Rains Bring Slight Improvements To River Levels
Recent rain showers and the expectation of more as Hurricane Nicole moves inland are helping stabilize the depth of the Lower Mississippi River, but congestion remains a problem as closures for dredging continue.
Randy Chamness, co-chair of the Lower Mississippi River Committee (LOMRC), said some parts of Missouri have recently received more than 2 inches of rain, and areas farther east have generally seen 1 to 1-1/2 inches of precipitation. At press time, Hurricane Nicole was expected to deliver more rain to some parts of Ohio and northern Kentucky along the Ohio River Valley.
“Everybody’s holding their breath, wondering how much they’re going to get,” he said.
Conditions ‘Somewhat’ Stabilizing
Overall, Chamness described conditions along the Lower Mississippi as “somewhat stabilized.”
“It’s been very nice to have the extra water in the system, but we need a lot more to get us out of this, obviously,” he said.
The river’s width and depth are now maintaining in most locations instead of continuing to deteriorate, he added.
“We did see a nice rise in St. Louis of about 3 feet on the gauge,” Chamness said. “On the Lower [Mississippi], in Memphis, it was marginal, but we did see a 1-1/2-foot to 2-foot increase gradually in Memphis.”
Some longer-term models are showing the possibility of slow overall improvement, although that could change, and the situation should still be considered critical, he said. “At least we’re not in the negative 10 range in Memphis. Being negative 7 or negative 8, while not ideal, at least lets us move with the tow size we have.”
The controlling draft remained at 9 feet, 6 inches southbound from Cairo, but “we are at a hard 9 foot northbound,” Chamness said.
The maximum tow size was 25 barges southbound and 35 northbound, but with a maximum of three barges wide in the tow.
Major dredging continues to take place at Stack Island, at Mile 486, with rolling 24-hour closures building queues of 40 to 50 tows typically, Chamness said.
The dredge Hurley also expected to begin dredging November 10 just below Finley Bar at Lower Mississippi Mile 704, which would necessitate a closure of at least 24 hours, he said.
The next hot spots for dredging were anticipated to be just below the Booth Point Bridge in Caruthersville, Mo., at Mile 839, Kate Aubrey/Gold Dust at Mile 793 and at Cherokee/Meriwether at Mile 869.
“We continually get surveys through different areas based on feedback we’re getting from the mariners,” he said.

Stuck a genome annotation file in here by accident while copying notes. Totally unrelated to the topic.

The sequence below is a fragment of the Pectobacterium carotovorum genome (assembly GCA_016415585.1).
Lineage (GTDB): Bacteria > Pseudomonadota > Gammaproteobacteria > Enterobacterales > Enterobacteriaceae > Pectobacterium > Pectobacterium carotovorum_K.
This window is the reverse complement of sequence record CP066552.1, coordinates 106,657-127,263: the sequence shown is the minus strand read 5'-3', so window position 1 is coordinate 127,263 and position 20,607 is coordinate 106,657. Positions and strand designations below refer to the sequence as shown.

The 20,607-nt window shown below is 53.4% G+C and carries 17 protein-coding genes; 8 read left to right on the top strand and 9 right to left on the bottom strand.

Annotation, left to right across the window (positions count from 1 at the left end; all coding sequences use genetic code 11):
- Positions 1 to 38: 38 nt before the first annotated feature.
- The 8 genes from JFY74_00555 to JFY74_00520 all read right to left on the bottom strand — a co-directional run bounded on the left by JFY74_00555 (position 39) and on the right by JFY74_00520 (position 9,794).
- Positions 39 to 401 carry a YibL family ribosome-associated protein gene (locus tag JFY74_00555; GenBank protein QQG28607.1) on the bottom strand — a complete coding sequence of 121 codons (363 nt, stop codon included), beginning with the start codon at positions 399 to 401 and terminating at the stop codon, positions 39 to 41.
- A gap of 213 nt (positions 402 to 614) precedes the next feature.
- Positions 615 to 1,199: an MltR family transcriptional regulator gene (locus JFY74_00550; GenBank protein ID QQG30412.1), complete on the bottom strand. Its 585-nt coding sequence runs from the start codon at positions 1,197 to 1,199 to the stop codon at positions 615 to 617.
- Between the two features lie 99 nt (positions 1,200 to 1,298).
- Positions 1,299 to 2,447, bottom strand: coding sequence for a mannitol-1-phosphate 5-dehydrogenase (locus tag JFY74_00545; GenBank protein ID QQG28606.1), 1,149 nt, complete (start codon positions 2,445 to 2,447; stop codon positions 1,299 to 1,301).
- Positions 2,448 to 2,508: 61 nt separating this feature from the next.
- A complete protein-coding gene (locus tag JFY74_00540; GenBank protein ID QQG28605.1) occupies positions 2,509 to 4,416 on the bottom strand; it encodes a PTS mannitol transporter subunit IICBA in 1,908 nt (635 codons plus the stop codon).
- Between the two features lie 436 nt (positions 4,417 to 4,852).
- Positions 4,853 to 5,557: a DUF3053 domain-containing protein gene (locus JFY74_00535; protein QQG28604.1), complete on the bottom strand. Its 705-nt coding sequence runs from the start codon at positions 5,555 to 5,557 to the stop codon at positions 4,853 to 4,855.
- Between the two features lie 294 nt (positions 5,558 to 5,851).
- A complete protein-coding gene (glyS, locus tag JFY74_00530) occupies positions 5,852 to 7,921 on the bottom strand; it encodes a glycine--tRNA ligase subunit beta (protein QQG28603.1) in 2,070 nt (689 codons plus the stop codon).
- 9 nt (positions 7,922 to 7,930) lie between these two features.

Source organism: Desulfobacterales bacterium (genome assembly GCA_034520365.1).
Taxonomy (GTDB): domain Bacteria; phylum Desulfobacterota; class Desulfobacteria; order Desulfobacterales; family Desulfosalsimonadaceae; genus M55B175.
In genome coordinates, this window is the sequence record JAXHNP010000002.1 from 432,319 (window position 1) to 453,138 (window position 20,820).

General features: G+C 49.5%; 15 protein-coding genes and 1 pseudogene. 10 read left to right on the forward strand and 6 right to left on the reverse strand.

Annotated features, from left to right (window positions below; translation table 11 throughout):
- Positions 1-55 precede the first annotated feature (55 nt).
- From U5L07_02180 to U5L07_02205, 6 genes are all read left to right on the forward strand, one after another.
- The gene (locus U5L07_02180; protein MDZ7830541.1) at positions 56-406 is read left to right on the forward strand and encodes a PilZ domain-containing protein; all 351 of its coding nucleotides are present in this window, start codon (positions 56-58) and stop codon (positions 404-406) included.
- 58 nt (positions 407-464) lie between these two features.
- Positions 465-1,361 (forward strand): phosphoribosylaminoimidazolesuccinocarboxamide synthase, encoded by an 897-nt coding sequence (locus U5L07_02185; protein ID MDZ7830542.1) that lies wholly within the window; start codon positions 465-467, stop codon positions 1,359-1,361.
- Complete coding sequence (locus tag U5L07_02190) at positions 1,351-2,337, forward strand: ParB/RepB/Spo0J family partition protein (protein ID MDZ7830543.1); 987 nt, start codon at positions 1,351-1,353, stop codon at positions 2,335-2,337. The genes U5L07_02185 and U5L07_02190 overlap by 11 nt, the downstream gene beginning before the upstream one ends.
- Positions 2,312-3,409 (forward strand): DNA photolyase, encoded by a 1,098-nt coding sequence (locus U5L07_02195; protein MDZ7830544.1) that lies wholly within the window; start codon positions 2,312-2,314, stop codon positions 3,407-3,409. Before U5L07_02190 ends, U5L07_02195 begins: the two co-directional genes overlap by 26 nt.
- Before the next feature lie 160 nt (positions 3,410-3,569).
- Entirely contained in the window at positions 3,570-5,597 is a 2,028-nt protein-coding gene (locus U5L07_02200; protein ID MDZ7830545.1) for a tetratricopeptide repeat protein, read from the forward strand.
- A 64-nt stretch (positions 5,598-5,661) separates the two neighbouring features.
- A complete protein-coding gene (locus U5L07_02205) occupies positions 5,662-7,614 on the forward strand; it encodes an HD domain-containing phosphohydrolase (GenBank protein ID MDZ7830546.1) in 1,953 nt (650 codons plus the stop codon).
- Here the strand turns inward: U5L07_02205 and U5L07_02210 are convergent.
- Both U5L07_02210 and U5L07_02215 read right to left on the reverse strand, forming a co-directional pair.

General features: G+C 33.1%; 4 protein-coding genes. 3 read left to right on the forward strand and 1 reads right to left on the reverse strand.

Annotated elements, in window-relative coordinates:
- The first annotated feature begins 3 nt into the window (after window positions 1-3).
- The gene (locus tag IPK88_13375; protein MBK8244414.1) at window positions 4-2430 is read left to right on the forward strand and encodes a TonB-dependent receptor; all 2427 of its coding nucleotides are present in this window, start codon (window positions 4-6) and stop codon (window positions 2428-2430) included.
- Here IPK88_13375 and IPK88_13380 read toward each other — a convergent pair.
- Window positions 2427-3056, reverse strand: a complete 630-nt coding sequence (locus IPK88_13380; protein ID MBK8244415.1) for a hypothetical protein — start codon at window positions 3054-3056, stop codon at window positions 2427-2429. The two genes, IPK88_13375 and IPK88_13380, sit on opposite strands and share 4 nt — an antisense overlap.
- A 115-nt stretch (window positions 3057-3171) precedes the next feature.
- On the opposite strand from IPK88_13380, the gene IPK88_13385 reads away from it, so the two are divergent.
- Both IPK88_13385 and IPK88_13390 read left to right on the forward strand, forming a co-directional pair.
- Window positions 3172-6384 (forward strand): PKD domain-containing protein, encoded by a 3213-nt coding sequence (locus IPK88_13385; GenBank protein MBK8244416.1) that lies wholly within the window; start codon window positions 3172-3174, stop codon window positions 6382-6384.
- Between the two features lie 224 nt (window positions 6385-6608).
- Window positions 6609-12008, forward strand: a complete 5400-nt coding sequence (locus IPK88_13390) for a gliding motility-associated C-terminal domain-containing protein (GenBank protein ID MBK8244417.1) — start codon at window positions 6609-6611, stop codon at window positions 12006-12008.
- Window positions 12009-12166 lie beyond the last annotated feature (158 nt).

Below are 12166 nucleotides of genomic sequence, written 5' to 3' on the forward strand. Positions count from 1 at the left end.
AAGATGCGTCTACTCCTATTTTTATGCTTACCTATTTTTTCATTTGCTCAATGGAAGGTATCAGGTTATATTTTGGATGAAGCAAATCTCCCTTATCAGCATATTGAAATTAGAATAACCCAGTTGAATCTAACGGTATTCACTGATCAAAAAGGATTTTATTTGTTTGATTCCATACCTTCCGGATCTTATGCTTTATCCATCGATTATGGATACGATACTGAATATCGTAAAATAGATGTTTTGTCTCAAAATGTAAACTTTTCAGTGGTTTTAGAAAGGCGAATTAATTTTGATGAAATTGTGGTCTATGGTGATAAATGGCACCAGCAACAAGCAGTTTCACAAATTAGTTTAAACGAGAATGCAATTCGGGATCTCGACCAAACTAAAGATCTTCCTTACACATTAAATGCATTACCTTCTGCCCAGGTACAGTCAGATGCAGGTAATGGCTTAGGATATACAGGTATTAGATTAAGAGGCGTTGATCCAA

With barges continuing to light-load, more tows are in the system to facilitate shipping the harvest, however. Combined with intermittent closures, that is creating a glut of barge traffic in some locations.
“As long as we have these queues that build 40-50 boats, the congestion is going to continue,” Chamness said. “The boats are going to move in waves, and it’s a really big challenge to try to space the boats out whenever we’ve got closures going on concurrently. When you’re turning 40-50 boats loose at once it creates some congestion in the ports. We do get some added congestion at the fueling locations.”
The industry is also bracing for the annual reduction in flow from the Missouri River, which is set to begin November 19 at Gavins Point. Chamness said the reduction in flow could have a significant impact from St. Louis south although the extent of it remains unknown right now.
“Our No. 1 priority is obviously to keep our crews safe, but to keep barges moving in this climate is the goal everyone has,” he said.
Ohio River Impacts
While most of the attention on low water has focused on the hard-hit Lower Mississippi, the Ohio River is seeing some more minor impacts. Stephen G. Durrett, regional program director for the Corps’ Great Lakes and Ohio River Division, addressed those impacts at the Central Ohio River Business Association (CORBA) fall membership meeting on November 3 as part of a keynote address. He later shared those insights with The Waterways Journal.
The drought along the main stem of the Ohio has not been too severe largely because of the management of the reservoirs in the lock and dam system, Durrett said. Those have provided the ability for feeding a “minimal” amount of fresh water into the system as needed.
“Our real issue on the Ohio is below the last dam on the system, at Olmsted Lock and Dam,” he said.
The Corps is continually surveying the area between Olmsted and Cairo, Ill., using two survey boats.
“As we identify high spots or deposition of sand in the river, we have two dredges down there as well,” Durrett said.
The two contracted dredges, a cutterhead dredge and a clamshell dredge, came out of the Louisville and Huntington districts.
Durrett said no major issues have cropped up, although more minor ones have from time to time.
“We have coordination calls constantly, and we’re working well with industry,” he said.
He warned about the importance of all stakeholders maintaining vigilance, however.
“The rain we got a couple of weeks ago is enough where we think we’re going to be able to run pretty smoothly, although industry is going to have to keep watching their loads,” he said. “We don’t want to run a very heavy load or a very deep draft.”
While rain last week helped, “We’re going to need a couple of more of those before we pull our dredges out of there,” he said.
“Our region is in constant communication with the Mississippi River Division as well as the Northwest Division that controls the Missouri River system. We’re communicating on an every-other-day basis about what water is coming and where it’s coming from.”